Creationists: Selected Essays, 1993-2006

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Random House Publishing Group, Dec 10, 2008 - Literary Collections - 192 pages
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E. L. Doctorow is acclaimed internationally for such novels as Ragtime, Billy Bathgate, and The March. Now here are Doctorow’s rich, revelatory essays on the nature of imaginative thought. In Creationists, Doctorow considers creativity in its many forms: from the literary (Melville and Mark Twain) to the comic (Harpo Marx) to the cosmic (Genesis and Einstein). As he wrestles with the subjects that have teased and fired his own imagination, Doctorow affirms the idea that “we know by what we create.”

Just what is Melville doing in Moby-Dick? And how did The Adventures of Tom Sawyer impel Mark Twain to radically rewrite what we know as Huckleberry Finn? Can we ever trust what novelists say about their own work? How could Franz Kafka have written a book called Amerika without ever leaving Europe? In posing such questions, Doctorow grapples with literary creation not as a critic or as a scholar–but as one working writer frankly contemplating the work of another. It’s a perspective that affords him both protean grace and profound insight.
Among the essays collected here are Doctorow’s musings on the very different Spanish Civil War novels of Ernest Hemingway and André Malraux; a candid assessment of Edgar Allan Poe as our “greatest bad writer”; a bracing analysis of the story of Genesis in which God figures as the most complex and riveting character. Whether he is considering how Harpo Marx opened our eyes to surrealism, the haunting photos with which the late German writer W. G. Sebald illustrated his texts, or the innovations of such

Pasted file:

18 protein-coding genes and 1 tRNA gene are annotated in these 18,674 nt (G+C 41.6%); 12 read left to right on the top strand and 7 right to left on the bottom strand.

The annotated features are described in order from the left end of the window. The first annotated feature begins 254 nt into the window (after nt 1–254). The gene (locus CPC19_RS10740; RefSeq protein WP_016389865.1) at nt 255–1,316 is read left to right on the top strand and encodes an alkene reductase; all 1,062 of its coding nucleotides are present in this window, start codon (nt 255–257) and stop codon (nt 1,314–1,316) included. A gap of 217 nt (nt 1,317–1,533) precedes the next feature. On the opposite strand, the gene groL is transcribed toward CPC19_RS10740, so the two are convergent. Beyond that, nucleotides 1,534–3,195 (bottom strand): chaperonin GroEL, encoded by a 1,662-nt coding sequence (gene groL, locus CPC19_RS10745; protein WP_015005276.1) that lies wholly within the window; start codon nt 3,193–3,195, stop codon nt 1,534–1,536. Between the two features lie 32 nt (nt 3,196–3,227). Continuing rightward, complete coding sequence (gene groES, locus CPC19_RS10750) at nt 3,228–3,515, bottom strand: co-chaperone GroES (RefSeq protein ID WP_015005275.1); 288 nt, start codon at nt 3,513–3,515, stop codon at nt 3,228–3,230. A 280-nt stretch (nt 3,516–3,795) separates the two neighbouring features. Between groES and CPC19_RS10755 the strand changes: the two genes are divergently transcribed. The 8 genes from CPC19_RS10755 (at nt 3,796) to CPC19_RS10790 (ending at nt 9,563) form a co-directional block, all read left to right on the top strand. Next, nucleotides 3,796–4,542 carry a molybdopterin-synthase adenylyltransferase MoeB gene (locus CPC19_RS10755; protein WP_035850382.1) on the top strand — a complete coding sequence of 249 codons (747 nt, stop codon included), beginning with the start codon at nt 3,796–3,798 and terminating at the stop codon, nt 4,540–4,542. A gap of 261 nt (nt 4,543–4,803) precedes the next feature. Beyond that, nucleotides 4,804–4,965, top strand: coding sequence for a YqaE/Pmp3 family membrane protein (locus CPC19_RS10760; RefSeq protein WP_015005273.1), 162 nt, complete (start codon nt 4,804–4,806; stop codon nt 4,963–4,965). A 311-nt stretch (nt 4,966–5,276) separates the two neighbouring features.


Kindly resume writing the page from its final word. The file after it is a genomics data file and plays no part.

literary icons as Heinrich von Kleist, Harriet Beecher Stowe, and Sinclair Lewis, Doctorow is unfailingly generous, shrewd, attentive, surprising, and precise.
In examining the creative works of different times and disciplines, Doctorow also reveals the source and nature of his own artistry. Rich in aphorism and anecdote, steeped in history and psychology, informed by a lifetime of reading and writing, Creationists opens a magnificent window into one of the great creative minds of our time.


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User Review  - spoko - LibraryThing

Doctorow's collection of essays--mostly on authors and their works, with a couple of notable exceptions--is a fine idea, but not very compellingly executed. In any individual essay, his tone might be ... Read full review

LibraryThing Review

User Review  - jburlinson - LibraryThing

I get the feeling that Doctorow found an old box in his attic containing his notebooks from high school English class and decided to publish the contents. Apparently, that semester they were reading ... Read full review

Contents

E A Poe
9
Heinrich von Kleist
15
Harriel Beecher Stowes Uncle Tom
21
What Might Have Happened
33
Sam Clemenss Two Boys
51
Sinclair Lewiss Arrowsmith
67
Fitzgeralds CrackUp 7
77
Malraux Hemingway and the Spanish Civil War
83
Dos Passos U S A
97
Io Harpo
107
Franz Kafkas Amerika
129
W G Sebald
143
Seeing the Unseen
151
The Bomb
176
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About the author (2008)

E. L. Doctorow’s works of fiction include Welcome to Hard Times, The Book of Daniel, Ragtime, Loon Lake, World’s Fair, Billy Bathgate, The Waterworks, City of God, The March, Homer & Langley, and Andrew’s Brain. Among his honors are the National Book Award, three National Book Critics Circle awards, two PEN/Faulkner awards, and the presidentially conferred National Humanities Medal. In 2009 he was shortlisted for the Man Booker International Prize, honoring a writer’s lifetime achievement in fiction, and in 2012 he won the PEN/ Saul Bellow Award for Achievement in American Fiction, given to an author whose “scale of achievement over a sustained career places him in the highest rank of American literature.” In 2013 the American Academy of Arts and Letters awarded him the Gold Medal for Fiction. In 2014 he was honored with the Library of Congress Prize for American Fiction.


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